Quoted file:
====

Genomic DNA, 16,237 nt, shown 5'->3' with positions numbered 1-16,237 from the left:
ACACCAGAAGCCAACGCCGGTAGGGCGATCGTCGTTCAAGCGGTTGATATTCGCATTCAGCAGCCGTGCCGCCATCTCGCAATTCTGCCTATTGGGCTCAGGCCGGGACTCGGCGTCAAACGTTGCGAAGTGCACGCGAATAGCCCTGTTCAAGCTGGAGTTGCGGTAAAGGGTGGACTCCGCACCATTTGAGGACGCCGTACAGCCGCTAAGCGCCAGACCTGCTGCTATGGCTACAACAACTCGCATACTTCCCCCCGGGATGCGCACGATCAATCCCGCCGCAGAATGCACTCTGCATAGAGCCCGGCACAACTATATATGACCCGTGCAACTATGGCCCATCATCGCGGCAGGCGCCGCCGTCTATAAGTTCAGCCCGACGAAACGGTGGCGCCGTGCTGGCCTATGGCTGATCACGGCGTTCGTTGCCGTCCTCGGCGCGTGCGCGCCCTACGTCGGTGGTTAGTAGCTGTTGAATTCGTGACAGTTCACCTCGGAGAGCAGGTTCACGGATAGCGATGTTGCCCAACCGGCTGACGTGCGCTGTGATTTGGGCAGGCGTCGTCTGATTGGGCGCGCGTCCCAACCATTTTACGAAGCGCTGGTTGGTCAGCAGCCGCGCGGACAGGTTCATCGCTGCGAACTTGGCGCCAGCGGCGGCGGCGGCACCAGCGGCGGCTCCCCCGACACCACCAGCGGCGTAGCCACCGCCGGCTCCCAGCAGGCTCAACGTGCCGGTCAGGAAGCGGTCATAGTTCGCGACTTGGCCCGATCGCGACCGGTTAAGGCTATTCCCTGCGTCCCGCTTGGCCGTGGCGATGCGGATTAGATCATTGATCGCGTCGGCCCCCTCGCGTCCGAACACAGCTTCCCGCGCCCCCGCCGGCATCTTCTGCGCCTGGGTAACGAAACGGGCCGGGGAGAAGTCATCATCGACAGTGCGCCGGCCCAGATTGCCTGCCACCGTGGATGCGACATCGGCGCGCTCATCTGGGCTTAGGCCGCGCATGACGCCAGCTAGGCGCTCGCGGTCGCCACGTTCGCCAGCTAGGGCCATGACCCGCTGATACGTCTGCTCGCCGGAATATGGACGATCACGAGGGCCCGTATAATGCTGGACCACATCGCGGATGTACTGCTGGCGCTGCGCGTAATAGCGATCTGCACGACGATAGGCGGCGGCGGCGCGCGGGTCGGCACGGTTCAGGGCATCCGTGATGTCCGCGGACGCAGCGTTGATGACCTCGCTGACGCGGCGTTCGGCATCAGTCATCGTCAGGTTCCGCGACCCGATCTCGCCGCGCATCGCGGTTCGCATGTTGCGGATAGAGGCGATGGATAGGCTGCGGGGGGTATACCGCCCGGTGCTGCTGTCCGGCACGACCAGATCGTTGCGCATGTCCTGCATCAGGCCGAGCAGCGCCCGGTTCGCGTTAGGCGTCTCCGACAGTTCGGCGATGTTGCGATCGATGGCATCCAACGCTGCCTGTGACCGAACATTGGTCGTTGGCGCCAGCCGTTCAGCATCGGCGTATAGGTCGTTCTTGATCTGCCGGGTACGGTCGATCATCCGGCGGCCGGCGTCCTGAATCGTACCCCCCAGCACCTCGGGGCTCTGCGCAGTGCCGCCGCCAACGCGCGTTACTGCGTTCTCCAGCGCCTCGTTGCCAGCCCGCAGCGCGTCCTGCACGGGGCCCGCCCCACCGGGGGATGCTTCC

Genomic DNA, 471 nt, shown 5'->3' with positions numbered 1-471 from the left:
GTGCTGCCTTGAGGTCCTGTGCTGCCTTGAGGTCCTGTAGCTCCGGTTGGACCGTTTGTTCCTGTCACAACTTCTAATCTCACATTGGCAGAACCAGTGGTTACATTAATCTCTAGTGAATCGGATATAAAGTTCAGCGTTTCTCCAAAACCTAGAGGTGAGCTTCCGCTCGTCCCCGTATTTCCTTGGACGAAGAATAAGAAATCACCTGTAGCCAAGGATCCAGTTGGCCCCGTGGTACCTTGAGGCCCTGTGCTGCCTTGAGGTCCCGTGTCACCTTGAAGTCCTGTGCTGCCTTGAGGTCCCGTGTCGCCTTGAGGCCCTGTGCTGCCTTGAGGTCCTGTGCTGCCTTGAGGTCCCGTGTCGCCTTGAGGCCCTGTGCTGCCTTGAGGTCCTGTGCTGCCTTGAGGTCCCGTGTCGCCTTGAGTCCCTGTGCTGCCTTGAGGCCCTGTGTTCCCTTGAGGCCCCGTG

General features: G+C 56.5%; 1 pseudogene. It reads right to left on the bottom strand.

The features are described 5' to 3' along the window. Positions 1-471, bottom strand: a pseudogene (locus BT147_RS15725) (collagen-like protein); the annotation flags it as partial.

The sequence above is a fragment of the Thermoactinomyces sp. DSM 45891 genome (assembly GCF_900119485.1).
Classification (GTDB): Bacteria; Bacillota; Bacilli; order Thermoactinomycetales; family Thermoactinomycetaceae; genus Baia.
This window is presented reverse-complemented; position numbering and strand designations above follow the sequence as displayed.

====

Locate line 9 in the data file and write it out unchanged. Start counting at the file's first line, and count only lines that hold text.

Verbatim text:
This window is presented reverse-complemented; position numbering and strand designations above follow the sequence as displayed.